But we also benefit from the participation of average untrained citizens. This combination tests not only which claims are true, but also the ability and willingness of average concerned citizens, once presented with the evidence, to understand and accept evidence once it is presented to them. The argument necessary to reach the truth is a measure of how much work it will take to drag “political reality” into Reality.
Not only that, but unlike Wikipedia, our contributors are not anonymous. The record shows how many contributed to the article and with which party they are registered. It also allows people to vote on the article; you can see their names and party affiliation, and any comments they have about it. With this feature you can even gauge how “politically realistic” some fact will be with Democrats as compared with Republicans.
Beyond assisting politicians and political groups in this purpose, our goal is of course also for our facts and reasoning to directly persuade voters to accept more reality at the expense of “political reality”.1
More top experts. Wikipedia limits the ability of top experts to contribute by Wikipedia’s rule that editors can’t link to their own published evidence. This rule has a legitimate purpose: to prevent self-promotion – using Wikipedia just to insert links that will build traffic on their own websites.
We don’t mind helping traffic to other sites, so long as they are relevant and reasonably helpful; if they are not we have rules which address the problem more directly.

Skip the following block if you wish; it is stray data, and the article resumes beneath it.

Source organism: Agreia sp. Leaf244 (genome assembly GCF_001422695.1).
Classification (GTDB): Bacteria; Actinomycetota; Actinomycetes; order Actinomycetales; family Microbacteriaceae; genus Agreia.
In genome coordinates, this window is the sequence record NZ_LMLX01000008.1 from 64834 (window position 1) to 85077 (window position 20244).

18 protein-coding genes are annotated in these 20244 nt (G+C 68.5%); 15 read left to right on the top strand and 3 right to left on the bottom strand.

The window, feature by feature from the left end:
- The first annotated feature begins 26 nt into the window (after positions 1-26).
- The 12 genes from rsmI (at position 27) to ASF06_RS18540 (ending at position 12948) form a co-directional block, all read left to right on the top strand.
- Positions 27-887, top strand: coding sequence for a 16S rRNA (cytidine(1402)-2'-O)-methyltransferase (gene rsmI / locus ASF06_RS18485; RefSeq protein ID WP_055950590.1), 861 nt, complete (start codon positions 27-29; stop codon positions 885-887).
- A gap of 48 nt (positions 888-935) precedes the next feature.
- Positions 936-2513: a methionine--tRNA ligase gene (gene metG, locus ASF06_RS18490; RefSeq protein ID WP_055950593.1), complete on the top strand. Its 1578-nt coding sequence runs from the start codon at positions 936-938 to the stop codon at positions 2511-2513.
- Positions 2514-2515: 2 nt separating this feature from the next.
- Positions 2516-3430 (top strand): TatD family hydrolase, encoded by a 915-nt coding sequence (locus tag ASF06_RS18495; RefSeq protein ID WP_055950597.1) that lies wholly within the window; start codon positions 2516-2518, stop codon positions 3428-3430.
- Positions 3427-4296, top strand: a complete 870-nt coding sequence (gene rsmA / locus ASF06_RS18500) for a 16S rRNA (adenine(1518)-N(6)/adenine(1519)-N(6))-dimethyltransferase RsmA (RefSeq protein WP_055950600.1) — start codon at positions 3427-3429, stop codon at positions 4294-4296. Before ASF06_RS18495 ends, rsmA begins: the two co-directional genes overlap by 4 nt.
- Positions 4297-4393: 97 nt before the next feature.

Factcheck names their staff,  who certainly have impressive credentials, but they are few and do not list a process for contributions from outside their tight circle.
Snopes does not even name their staff,  except to describe it as a “small staff”.
Is there any other think tank or nonprofit in the U.S.A. that publicly provides any channel for anyone outside whatever small staff they can afford to hire to submit expertise that will be considered for possible publication to supplement the output of their small staff?
Mainstream newspapers and magazines have filled this void, with these limitations which we do not have: limited space, which puts a couple of editors in charge of what viewpoints get in and which do not, leaving experts little assurance that their writing labor will see the light of publication; limited word counts which rule out comprehensive treatment of any subject; and a news cycle which buries information after a few days in archives which are not organized by topic or searchable by specific aspects of issues.